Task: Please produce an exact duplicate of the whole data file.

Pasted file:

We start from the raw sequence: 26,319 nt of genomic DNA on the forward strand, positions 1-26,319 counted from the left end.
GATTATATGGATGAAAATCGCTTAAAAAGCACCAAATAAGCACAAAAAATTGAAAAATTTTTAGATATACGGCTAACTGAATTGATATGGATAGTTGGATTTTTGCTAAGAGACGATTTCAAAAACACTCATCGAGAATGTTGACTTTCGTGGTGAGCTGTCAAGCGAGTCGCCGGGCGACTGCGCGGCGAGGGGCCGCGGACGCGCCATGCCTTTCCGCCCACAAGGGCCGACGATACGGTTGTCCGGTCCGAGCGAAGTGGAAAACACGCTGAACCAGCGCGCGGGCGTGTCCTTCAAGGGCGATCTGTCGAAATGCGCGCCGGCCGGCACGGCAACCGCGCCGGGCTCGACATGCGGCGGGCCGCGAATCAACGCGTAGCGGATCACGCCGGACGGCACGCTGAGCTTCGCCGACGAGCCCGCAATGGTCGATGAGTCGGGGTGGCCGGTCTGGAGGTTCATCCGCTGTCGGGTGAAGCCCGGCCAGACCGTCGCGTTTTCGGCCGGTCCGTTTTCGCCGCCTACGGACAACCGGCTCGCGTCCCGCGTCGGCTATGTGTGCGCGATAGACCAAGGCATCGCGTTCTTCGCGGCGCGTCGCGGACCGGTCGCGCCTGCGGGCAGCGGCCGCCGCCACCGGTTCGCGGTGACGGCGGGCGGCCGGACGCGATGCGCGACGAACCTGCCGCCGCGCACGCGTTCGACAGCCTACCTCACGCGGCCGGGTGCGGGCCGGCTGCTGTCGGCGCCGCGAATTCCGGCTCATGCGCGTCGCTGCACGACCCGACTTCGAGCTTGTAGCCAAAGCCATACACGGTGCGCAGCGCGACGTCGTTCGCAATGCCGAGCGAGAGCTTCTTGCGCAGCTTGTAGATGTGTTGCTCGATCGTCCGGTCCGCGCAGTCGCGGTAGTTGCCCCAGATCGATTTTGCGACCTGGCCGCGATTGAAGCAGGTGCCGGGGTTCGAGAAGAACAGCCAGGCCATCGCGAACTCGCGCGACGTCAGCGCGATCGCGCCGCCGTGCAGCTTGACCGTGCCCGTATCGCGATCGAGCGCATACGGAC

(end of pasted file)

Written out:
We start from the raw sequence: 26,319 nt of genomic DNA on the forward strand, positions 1-26,319 counted from the left end.
GATTATATGGATGAAAATCGCTTAAAAAGCACCAAATAAGCACAAAAAATTGAAAAATTTTTAGATATACGGCTAACTGAATTGATATGGATAGTTGGATTTTTGCTAAGAGACGATTTCAAAAACACTCATCGAGAATGTTGACTTTCGTGGTGAGCTGTCAAGCGAGTCGCCGGGCGACTGCGCGGCGAGGGGCCGCGGACGCGCCATGCCTTTCCGCCCACAAGGGCCGACGATACGGTTGTCCGGTCCGAGCGAAGTGGAAAACACGCTGAACCAGCGCGCGGGCGTGTCCTTCAAGGGCGATCTGTCGAAATGCGCGCCGGCCGGCACGGCAACCGCGCCGGGCTCGACATGCGGCGGGCCGCGAATCAACGCGTAGCGGATCACGCCGGACGGCACGCTGAGCTTCGCCGACGAGCCCGCAATGGTCGATGAGTCGGGGTGGCCGGTCTGGAGGTTCATCCGCTGTCGGGTGAAGCCCGGCCAGACCGTCGCGTTTTCGGCCGGTCCGTTTTCGCCGCCTACGGACAACCGGCTCGCGTCCCGCGTCGGCTATGTGTGCGCGATAGACCAAGGCATCGCGTTCTTCGCGGCGCGTCGCGGACCGGTCGCGCCTGCGGGCAGCGGCCGCCGCCACCGGTTCGCGGTGACGGCGGGCGGCCGGACGCGATGCGCGACGAACCTGCCGCCGCGCACGCGTTCGACAGCCTACCTCACGCGGCCGGGTGCGGGCCGGCTGCTGTCGGCGCCGCGAATTCCGGCTCATGCGCGTCGCTGCACGACCCGACTTCGAGCTTGTAGCCAAAGCCATACACGGTGCGCAGCGCGACGTCGTTCGCAATGCCGAGCGAGAGCTTCTTGCGCAGCTTGTAGATGTGTTGCTCGATCGTCCGGTCCGCGCAGTCGCGGTAGTTGCCCCAGATCGATTTTGCGACCTGGCCGCGATTGAAGCAGGTGCCGGGGTTCGAGAAGAACAGCCAGGCCATCGCGAACTCGCGCGACGTCAGCGCGATCGCGCCGCCGTGCAGCTTGACCGTGCCCGTATCGCGATCGAGCGCATACGGAC